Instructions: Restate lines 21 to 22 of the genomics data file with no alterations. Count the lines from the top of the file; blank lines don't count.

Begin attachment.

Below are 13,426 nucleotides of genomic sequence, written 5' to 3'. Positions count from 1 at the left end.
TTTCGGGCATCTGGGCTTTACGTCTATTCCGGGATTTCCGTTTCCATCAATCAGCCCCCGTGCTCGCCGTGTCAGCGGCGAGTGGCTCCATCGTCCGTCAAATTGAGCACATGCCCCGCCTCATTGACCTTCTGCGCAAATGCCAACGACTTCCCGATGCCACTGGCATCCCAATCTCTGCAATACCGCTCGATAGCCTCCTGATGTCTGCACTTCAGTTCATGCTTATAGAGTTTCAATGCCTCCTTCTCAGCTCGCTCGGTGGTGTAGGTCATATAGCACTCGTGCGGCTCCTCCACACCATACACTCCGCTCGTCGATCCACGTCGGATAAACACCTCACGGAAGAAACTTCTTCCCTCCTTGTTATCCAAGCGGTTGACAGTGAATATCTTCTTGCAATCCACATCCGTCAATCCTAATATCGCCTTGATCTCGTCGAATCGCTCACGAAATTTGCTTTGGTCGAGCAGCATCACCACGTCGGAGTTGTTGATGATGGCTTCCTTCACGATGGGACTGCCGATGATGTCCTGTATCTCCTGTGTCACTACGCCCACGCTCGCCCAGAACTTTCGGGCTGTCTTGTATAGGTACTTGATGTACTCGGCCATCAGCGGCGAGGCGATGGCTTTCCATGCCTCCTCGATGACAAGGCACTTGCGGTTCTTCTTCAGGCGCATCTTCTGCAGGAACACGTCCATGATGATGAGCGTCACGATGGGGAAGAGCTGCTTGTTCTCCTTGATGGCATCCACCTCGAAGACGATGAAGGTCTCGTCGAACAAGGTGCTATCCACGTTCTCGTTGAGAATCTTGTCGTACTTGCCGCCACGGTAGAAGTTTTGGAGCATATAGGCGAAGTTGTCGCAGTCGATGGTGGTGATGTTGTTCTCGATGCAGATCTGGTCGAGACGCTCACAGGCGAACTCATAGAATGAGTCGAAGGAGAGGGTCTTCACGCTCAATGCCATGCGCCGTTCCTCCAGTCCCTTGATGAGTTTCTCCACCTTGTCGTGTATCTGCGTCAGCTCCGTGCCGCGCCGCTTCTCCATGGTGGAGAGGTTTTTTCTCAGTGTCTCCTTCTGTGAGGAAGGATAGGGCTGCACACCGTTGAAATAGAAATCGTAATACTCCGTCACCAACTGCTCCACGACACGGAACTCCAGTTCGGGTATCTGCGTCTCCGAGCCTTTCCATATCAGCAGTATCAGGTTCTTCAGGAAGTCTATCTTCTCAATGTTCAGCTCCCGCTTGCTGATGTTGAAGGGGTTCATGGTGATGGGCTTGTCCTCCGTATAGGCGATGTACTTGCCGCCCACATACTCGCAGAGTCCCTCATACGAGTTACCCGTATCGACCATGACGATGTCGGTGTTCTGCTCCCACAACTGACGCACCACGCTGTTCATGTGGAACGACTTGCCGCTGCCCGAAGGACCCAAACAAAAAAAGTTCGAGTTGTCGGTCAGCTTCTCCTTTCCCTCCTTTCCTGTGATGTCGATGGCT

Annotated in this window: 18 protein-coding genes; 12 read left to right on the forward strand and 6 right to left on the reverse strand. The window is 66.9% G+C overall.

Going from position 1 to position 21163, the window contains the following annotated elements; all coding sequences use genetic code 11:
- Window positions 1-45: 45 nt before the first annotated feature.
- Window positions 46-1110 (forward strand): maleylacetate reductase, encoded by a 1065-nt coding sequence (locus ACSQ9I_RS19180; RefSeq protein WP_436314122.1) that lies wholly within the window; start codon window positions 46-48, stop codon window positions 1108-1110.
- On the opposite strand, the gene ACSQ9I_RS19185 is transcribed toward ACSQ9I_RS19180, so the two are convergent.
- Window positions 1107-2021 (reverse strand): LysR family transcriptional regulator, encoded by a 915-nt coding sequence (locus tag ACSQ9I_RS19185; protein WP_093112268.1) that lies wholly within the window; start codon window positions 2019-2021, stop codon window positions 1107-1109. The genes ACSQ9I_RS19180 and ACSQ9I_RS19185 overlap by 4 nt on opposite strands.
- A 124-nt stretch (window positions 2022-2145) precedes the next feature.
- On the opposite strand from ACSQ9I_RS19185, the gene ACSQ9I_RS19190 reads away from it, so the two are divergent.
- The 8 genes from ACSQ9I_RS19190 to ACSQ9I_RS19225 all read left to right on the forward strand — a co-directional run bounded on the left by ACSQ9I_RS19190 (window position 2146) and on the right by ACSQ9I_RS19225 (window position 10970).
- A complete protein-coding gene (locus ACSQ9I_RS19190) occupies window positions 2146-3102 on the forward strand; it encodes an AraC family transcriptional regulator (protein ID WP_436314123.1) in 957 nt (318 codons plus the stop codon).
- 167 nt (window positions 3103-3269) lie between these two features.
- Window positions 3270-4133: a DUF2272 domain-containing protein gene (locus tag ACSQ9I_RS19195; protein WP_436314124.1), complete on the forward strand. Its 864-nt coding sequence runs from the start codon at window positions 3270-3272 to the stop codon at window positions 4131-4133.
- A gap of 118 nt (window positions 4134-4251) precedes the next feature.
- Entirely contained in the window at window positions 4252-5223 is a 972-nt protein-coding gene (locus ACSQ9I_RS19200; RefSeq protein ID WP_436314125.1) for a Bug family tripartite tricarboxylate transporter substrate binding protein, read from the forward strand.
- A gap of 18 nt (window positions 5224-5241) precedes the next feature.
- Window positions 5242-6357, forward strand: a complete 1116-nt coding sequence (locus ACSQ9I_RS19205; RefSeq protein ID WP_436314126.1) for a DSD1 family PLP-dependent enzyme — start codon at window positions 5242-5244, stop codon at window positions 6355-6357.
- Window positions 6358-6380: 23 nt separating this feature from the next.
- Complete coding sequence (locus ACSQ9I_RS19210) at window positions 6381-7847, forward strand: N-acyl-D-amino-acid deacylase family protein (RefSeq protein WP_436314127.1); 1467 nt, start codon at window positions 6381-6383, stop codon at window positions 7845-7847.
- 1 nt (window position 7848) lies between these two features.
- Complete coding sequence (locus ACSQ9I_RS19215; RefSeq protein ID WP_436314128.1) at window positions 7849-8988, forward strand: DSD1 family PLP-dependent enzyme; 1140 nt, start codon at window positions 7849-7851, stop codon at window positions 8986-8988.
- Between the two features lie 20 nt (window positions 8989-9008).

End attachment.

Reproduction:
- 1 nt (window position 7848) lies between these two features.
- Complete coding sequence (locus ACSQ9I_RS19215; RefSeq protein ID WP_436314128.1) at window positions 7849-8988, forward strand: DSD1 family PLP-dependent enzyme; 1140 nt, start codon at window positions 7849-7851, stop codon at window positions 8986-8988.